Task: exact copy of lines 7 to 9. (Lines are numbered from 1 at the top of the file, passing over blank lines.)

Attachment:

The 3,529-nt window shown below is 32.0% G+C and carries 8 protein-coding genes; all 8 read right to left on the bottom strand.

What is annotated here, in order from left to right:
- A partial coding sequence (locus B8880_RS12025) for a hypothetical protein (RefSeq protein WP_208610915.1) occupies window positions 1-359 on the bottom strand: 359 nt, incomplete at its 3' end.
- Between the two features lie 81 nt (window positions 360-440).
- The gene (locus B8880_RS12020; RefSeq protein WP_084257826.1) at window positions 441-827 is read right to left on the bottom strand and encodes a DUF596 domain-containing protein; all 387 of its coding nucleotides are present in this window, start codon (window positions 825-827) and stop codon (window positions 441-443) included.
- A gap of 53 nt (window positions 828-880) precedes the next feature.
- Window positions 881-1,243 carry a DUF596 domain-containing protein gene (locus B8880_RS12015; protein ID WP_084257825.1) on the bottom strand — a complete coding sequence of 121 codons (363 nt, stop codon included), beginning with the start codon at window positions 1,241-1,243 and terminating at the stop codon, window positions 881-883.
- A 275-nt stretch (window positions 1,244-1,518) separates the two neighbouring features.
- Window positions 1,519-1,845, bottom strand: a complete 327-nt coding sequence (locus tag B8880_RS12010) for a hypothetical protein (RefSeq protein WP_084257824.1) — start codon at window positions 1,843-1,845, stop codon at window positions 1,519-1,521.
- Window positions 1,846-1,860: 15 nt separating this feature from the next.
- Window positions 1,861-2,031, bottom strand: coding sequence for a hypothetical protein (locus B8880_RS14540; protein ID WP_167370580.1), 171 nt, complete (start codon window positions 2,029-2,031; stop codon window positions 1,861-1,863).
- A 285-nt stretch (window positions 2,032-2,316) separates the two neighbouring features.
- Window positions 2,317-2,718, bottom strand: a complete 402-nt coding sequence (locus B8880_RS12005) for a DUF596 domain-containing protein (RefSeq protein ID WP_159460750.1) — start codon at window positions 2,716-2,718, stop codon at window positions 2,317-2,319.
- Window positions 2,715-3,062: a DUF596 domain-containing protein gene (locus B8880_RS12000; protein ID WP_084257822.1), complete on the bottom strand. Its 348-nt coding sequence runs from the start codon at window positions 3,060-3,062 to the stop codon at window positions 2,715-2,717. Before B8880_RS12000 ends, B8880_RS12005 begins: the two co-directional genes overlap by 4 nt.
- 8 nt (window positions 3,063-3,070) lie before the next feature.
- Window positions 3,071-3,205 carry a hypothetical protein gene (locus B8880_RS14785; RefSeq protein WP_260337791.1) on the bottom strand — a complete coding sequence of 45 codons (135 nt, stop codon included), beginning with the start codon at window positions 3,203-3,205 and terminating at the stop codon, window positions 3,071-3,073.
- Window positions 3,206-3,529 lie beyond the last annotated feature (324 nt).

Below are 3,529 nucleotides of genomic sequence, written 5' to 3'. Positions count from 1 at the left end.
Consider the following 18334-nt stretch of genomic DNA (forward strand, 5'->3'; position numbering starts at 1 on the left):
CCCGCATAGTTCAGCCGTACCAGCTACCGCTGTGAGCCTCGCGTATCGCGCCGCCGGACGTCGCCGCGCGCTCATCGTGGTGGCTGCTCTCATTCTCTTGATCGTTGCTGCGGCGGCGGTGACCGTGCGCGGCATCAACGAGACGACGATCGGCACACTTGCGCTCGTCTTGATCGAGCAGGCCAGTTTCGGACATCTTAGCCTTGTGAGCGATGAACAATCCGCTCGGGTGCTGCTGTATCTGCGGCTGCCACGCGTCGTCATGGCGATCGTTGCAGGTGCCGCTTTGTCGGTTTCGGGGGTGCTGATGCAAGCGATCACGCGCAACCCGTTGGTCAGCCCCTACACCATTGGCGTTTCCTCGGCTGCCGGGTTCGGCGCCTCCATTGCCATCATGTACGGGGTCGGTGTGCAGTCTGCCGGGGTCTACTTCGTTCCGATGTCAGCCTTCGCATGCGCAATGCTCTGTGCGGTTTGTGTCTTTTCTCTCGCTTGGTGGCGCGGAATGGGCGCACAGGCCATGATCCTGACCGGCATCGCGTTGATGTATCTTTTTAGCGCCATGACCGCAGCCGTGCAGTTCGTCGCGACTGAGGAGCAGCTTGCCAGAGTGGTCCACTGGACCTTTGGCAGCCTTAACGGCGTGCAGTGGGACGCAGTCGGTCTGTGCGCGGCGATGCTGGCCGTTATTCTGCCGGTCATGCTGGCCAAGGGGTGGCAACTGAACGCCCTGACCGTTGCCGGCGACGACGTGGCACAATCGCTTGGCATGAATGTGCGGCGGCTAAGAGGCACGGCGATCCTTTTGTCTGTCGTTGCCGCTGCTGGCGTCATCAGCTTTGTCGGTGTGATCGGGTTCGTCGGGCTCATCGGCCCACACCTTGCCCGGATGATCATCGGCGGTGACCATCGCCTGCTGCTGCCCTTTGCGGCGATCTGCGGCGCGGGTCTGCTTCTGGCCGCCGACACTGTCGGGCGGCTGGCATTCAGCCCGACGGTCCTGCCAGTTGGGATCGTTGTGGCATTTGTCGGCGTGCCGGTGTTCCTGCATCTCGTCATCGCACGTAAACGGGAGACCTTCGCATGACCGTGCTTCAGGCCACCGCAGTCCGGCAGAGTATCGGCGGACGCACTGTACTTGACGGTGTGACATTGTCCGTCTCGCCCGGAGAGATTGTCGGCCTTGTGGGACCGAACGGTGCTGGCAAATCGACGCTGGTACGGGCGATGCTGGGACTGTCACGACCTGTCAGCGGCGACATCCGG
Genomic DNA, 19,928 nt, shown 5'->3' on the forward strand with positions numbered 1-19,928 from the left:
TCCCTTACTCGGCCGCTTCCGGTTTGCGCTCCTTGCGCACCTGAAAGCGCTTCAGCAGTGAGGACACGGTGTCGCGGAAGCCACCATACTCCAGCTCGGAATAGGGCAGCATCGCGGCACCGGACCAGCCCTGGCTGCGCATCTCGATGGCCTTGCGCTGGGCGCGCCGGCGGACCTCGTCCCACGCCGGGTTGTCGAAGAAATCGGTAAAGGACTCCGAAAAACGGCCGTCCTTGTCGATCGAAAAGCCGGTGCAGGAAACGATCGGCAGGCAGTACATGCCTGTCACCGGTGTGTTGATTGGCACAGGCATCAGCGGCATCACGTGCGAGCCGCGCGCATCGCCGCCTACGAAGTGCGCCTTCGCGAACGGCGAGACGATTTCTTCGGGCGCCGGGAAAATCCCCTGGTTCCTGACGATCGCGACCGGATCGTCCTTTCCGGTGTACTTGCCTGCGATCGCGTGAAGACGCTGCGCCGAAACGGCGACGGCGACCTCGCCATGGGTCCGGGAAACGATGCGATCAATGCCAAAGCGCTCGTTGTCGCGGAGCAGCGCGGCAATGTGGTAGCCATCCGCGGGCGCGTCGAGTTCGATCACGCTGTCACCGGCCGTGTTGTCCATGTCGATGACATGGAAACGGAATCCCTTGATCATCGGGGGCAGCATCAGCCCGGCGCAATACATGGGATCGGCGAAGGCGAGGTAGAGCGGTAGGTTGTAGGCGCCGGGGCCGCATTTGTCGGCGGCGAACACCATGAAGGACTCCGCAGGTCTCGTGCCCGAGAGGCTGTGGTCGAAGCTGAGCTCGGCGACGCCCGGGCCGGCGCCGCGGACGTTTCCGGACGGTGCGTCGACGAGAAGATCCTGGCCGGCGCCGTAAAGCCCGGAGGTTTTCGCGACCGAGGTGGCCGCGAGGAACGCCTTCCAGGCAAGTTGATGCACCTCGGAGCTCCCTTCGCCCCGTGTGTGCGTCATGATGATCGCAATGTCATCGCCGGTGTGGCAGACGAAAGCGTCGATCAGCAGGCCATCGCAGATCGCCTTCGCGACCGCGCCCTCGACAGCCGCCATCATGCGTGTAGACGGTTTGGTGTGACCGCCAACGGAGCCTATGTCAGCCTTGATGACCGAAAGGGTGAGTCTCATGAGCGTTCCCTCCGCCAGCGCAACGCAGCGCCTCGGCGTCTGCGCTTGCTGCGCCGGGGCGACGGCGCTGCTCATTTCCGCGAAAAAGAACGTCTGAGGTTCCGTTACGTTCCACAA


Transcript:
- Window positions 881-1,243 carry a DUF596 domain-containing protein gene (locus B8880_RS12015; protein ID WP_084257825.1) on the bottom strand — a complete coding sequence of 121 codons (363 nt, stop codon included), beginning with the start codon at window positions 1,241-1,243 and terminating at the stop codon, window positions 881-883.
- A 275-nt stretch (window positions 1,244-1,518) separates the two neighbouring features.
- Window positions 1,519-1,845, bottom strand: a complete 327-nt coding sequence (locus tag B8880_RS12010) for a hypothetical protein (RefSeq protein WP_084257824.1) — start codon at window positions 1,843-1,845, stop codon at window positions 1,519-1,521.